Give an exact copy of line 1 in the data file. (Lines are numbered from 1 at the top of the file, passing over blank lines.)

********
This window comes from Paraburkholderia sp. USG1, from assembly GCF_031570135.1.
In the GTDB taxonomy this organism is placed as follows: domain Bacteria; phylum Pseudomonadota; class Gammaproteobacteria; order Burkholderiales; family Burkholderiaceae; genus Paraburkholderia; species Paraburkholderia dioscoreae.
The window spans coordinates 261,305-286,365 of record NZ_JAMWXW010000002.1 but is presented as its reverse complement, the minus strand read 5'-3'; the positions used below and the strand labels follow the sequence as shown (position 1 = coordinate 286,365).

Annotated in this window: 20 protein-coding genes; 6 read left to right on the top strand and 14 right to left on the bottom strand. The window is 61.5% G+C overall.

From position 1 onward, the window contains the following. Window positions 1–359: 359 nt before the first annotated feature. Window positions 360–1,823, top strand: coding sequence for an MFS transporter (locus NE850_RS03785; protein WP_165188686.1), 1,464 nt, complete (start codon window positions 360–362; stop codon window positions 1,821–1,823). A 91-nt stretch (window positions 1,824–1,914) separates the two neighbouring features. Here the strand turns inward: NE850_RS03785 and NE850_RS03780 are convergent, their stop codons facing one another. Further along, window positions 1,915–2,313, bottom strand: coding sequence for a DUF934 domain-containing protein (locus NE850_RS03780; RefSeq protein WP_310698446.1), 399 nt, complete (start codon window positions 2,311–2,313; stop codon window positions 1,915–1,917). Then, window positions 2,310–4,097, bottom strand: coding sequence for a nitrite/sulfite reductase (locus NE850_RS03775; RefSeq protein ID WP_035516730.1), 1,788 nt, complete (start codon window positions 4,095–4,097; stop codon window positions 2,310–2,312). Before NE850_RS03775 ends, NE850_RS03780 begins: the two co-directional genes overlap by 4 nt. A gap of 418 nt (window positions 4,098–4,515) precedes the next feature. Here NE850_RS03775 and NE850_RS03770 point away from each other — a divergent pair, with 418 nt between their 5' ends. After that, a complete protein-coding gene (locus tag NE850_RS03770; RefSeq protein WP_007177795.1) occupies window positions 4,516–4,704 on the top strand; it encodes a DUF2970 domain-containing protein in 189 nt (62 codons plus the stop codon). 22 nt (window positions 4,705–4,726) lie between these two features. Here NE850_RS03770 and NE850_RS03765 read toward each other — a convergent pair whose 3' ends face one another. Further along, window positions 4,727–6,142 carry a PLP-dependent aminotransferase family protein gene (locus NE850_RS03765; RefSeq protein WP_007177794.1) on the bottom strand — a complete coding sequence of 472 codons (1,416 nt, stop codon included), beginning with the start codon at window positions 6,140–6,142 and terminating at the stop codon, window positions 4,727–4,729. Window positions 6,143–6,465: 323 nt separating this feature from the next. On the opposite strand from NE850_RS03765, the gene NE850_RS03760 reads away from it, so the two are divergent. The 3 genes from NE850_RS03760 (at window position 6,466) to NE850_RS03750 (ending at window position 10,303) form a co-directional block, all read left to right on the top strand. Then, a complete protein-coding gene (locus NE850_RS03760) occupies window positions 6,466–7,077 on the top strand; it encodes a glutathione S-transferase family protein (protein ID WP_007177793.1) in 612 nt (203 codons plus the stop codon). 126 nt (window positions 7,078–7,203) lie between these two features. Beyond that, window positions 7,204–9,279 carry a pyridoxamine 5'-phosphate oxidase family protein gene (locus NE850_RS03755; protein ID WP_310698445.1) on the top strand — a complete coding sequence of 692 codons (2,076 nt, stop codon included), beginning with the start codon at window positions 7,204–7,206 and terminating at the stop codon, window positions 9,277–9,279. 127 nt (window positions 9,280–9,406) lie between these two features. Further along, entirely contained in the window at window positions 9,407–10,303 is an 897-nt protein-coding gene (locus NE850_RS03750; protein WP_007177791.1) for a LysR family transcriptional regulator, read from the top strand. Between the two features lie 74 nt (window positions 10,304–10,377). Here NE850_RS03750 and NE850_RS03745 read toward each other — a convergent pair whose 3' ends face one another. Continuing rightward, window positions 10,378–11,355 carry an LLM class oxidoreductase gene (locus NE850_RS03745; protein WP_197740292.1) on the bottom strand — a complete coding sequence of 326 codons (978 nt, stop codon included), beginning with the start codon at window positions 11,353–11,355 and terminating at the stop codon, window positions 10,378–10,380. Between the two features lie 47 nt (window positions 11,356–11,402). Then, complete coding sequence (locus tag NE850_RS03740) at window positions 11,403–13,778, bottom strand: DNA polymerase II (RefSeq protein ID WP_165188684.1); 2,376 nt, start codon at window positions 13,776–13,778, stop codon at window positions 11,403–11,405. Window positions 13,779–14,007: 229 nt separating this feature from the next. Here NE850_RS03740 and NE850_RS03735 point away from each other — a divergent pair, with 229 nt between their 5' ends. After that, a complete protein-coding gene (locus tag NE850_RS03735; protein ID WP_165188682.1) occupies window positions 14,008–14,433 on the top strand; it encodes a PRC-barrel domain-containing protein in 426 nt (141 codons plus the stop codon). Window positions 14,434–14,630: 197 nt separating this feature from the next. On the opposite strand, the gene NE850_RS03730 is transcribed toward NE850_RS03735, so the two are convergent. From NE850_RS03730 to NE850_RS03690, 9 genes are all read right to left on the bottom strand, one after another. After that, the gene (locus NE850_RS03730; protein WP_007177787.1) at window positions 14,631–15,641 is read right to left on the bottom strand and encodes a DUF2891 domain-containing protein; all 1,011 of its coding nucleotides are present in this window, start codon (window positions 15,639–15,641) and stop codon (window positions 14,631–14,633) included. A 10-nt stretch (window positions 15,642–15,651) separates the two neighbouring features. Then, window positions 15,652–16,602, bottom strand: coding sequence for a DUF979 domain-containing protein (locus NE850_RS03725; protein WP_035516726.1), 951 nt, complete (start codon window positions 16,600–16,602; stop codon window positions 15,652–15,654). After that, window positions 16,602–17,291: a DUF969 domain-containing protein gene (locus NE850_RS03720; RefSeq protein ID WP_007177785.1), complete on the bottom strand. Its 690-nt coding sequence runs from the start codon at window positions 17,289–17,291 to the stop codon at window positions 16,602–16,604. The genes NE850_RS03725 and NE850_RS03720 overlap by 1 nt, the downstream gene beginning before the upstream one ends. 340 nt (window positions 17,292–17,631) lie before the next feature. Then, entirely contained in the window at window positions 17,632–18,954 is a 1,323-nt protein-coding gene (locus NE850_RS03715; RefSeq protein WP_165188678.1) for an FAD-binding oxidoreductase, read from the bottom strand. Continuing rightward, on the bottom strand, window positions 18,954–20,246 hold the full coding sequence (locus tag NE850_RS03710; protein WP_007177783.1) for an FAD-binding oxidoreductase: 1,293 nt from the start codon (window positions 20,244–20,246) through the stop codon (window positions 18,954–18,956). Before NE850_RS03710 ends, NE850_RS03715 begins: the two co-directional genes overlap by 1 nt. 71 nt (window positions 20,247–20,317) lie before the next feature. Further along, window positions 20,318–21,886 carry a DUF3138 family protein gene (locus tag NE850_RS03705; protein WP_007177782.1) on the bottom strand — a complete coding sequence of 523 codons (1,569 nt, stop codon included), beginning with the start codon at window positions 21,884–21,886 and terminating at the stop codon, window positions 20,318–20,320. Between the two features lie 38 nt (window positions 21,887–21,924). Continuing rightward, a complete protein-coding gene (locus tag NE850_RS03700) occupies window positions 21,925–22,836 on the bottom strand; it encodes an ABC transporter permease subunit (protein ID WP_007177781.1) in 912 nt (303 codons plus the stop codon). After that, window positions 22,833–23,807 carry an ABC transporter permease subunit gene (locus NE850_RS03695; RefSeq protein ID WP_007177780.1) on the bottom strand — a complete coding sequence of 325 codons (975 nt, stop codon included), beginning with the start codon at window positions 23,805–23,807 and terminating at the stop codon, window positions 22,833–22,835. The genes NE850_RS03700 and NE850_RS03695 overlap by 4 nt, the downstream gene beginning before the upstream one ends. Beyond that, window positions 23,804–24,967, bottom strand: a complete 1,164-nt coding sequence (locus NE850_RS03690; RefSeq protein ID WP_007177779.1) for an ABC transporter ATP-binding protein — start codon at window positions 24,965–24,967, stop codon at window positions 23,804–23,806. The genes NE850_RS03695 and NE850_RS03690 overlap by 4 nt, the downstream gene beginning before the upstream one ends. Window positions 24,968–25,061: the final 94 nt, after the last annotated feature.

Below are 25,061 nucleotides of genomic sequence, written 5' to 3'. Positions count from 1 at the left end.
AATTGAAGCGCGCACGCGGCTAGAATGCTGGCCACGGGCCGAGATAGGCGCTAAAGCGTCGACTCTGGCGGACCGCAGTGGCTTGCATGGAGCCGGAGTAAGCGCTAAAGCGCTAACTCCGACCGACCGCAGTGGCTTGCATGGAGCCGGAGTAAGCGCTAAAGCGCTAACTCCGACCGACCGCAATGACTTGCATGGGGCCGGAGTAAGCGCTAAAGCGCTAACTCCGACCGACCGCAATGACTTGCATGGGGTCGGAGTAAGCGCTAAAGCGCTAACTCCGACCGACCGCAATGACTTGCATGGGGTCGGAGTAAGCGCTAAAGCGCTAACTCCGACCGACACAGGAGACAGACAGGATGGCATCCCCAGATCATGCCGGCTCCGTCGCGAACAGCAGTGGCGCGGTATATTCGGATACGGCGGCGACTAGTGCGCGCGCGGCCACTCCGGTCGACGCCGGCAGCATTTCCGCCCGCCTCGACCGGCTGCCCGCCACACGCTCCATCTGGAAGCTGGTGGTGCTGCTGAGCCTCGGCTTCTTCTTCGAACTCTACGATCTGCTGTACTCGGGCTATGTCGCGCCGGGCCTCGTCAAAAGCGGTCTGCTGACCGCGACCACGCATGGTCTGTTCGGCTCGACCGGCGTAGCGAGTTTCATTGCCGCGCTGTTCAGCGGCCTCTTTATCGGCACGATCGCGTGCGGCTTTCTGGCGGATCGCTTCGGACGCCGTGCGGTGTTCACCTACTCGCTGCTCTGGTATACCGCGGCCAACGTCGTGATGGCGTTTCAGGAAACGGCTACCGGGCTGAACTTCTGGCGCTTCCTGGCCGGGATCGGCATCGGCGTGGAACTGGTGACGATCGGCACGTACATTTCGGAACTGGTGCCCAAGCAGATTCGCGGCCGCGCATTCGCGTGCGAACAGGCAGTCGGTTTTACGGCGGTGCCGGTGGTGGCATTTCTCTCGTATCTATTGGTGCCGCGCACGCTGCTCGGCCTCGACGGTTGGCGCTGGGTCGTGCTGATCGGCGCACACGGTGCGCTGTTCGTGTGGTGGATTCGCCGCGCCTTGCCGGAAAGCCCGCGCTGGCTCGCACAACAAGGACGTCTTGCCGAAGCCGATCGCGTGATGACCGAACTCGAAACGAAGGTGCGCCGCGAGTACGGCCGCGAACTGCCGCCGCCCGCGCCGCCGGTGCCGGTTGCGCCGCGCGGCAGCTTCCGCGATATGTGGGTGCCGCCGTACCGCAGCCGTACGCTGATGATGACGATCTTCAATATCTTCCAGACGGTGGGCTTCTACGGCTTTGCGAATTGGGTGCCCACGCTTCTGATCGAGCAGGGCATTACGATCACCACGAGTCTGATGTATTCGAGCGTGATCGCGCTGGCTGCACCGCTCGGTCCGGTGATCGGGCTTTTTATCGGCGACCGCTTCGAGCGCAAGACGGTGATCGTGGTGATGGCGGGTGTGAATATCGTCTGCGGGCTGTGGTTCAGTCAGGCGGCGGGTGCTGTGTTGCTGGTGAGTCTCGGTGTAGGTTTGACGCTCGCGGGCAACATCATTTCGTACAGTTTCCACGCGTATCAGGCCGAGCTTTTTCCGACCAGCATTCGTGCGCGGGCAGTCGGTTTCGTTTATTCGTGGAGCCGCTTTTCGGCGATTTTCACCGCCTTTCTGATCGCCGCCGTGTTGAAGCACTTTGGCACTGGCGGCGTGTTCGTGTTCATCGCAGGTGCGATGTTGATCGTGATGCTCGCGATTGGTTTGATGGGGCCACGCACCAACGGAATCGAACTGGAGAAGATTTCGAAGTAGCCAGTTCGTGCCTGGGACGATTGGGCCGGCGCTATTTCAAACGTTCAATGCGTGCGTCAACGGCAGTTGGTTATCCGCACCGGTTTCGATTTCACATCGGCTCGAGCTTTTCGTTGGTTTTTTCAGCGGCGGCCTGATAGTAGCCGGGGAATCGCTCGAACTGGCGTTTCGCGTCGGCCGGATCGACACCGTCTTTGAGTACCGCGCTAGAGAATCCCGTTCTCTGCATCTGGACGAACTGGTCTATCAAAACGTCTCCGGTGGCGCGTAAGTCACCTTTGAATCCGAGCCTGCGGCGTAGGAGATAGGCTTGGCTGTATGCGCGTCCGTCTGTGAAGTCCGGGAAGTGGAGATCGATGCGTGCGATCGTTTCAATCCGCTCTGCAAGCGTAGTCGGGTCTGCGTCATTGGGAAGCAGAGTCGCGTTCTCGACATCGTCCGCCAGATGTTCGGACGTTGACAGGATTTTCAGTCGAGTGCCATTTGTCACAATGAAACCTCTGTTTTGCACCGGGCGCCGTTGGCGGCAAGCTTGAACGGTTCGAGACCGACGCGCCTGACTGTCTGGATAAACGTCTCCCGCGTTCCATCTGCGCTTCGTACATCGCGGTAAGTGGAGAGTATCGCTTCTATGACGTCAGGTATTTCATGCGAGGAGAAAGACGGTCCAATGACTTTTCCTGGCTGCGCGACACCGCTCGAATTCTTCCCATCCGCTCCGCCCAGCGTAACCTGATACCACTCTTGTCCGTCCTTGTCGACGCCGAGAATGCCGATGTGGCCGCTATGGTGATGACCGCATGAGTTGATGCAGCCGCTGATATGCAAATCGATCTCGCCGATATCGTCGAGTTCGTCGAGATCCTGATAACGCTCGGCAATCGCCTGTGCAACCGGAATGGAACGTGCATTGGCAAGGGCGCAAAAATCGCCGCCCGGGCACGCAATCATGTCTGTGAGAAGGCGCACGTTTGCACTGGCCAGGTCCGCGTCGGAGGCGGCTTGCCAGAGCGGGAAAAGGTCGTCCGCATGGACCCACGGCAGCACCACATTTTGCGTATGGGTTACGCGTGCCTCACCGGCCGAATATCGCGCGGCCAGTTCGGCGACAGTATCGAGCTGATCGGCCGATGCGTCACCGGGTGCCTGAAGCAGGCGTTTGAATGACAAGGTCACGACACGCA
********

This window comes from Paraburkholderia sp. USG1, from assembly GCF_031570135.1.